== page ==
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    Phantasm, with its far-out storytelling and visuals, feels like a dream and, at times, a nightmare. It’s hard to tell what’s intentional and what’s a result of shooting the film over the course of three years (only writer-director Don Coscarelli knows for sure). Either way you slice it, Angus Scrimm’s Tall Man has the power to give audiences the willies. The film itself feels like a Southern California take on Italian horror with its cast of rock and roll dudes; vivid, saturated reds and blues; and blaring synth soundtrack. Phantasm also brought to life one of the most memorable onscreen killers: the flying silver sphere with a knack for drilling into its victim’s skulls. For all its weirdness, it’s actually the family drama that propels Phantasm, with young Michael Pearson (A. Michael Baldwin) coming to terms with loss and the specter of death that surrounds his loved ones, tapping into very real fears through a surrealistic lens. –Mike Vanderbilt


     

    93. The Strangers (2008)

    the strangers The 100 Scariest Movies of All Time

    The home invasion subgenre preys on a simple phobia: that even the one place in which you’re supposed to be the safest is only as “safe” as the will of the people around you. Yet, The Strangers ratchets up that fear by highlighting how fragile that social contract is and that if your home is suddenly violated by a roving band of thrill killers, there’s nothing to do but kill or be killed. And yet, against a trio of harlequin-masked murderers driven by no more valid a modus operandi than “because you were home,” what’s a nice young couple to do? Die, sooner or later. —Dominick Suzanne-Mayer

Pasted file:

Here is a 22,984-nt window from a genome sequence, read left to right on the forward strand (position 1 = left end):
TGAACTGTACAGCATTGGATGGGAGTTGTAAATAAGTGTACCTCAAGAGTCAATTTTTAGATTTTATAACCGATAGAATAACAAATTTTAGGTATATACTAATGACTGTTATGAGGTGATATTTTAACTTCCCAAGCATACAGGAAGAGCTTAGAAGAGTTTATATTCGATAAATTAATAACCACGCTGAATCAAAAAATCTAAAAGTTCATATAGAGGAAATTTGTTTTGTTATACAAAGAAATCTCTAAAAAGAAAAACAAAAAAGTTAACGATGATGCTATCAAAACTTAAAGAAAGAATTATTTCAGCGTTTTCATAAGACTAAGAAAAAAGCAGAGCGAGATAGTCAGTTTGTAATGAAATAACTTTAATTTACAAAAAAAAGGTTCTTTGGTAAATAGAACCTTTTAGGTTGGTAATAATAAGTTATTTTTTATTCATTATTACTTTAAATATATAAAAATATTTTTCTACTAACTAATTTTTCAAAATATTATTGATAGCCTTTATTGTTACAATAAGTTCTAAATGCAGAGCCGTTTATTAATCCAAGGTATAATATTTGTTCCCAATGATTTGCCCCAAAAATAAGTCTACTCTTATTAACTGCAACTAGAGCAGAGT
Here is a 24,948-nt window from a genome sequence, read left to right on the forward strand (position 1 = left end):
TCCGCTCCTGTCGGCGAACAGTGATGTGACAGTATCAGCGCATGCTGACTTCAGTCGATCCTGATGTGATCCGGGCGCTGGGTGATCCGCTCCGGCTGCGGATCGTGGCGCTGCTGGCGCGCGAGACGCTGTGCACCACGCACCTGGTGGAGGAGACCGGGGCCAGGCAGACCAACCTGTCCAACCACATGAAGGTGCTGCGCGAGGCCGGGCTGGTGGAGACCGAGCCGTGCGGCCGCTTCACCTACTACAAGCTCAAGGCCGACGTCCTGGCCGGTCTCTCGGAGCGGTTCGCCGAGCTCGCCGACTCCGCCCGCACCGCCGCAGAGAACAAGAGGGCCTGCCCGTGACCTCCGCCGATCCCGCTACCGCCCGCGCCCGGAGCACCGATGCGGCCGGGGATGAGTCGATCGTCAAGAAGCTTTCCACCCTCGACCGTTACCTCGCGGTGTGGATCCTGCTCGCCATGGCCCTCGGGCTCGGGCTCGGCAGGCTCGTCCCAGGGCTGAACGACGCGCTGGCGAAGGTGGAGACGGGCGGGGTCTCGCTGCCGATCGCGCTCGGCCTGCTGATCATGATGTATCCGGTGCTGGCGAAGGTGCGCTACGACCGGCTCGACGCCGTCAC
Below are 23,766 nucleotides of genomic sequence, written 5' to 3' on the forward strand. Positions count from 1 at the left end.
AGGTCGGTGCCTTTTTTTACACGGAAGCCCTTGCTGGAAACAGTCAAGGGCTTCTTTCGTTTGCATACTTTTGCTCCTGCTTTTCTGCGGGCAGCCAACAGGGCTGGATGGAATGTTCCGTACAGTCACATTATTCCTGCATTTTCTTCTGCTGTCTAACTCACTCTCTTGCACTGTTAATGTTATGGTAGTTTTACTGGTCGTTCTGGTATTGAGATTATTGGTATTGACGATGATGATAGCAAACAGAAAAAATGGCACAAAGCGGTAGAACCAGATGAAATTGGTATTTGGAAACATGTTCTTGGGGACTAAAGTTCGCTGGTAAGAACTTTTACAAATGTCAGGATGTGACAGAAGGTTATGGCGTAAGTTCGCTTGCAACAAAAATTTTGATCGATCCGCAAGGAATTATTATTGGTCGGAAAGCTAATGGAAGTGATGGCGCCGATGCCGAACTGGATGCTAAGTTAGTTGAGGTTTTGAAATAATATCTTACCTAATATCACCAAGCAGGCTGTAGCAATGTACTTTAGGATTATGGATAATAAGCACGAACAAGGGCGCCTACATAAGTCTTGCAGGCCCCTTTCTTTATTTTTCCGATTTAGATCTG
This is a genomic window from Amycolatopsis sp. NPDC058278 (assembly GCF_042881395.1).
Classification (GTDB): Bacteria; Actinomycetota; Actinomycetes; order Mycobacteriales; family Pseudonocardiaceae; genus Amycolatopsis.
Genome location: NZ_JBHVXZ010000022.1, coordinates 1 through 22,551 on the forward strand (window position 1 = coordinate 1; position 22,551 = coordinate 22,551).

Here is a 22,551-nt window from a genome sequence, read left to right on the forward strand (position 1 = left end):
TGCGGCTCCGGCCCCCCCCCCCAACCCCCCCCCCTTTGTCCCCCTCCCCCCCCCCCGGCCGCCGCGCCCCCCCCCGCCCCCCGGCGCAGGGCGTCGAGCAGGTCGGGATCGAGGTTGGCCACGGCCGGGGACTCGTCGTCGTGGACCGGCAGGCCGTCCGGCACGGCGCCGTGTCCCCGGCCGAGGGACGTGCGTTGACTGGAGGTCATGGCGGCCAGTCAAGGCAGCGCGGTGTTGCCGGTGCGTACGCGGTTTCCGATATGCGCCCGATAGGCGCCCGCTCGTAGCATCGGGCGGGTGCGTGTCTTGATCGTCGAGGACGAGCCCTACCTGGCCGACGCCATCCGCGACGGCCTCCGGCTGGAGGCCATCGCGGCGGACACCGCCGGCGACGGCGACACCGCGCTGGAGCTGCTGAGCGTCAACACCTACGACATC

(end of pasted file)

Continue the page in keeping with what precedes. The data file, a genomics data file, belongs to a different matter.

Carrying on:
92. Kairo (2001)

    kairo pulse The 100 Scariest Movies of All Time

    Let’s make something clear: This isn’t the Kristen Bell-starring Pulse, a 2006 trash fire that was, in fact, a directionless remake of the film we’re here to discuss: Kiyoshi Kurosawa’s Kairo. Released as Pulse outside of Japan, the film follows two separate narratives in a world where ghosts begin invading the world via the internet. The story is obtuse, but Kurosawa conjures a bone-deep sense of disorientation and dread in the way he merges themes of paranoia, loneliness, and emotional apocalypse with flashes of the uncanny. That Kurosawa is able to escalate such an insular story into one of global proportions is another achievement that satisfies on a narrative level while evoking the scope of the web’s influence, which, in 2001, was still in its infancy. Want to be really freaked out? Watch it on a computer. –Randall Colburn


    91. Christine (1983)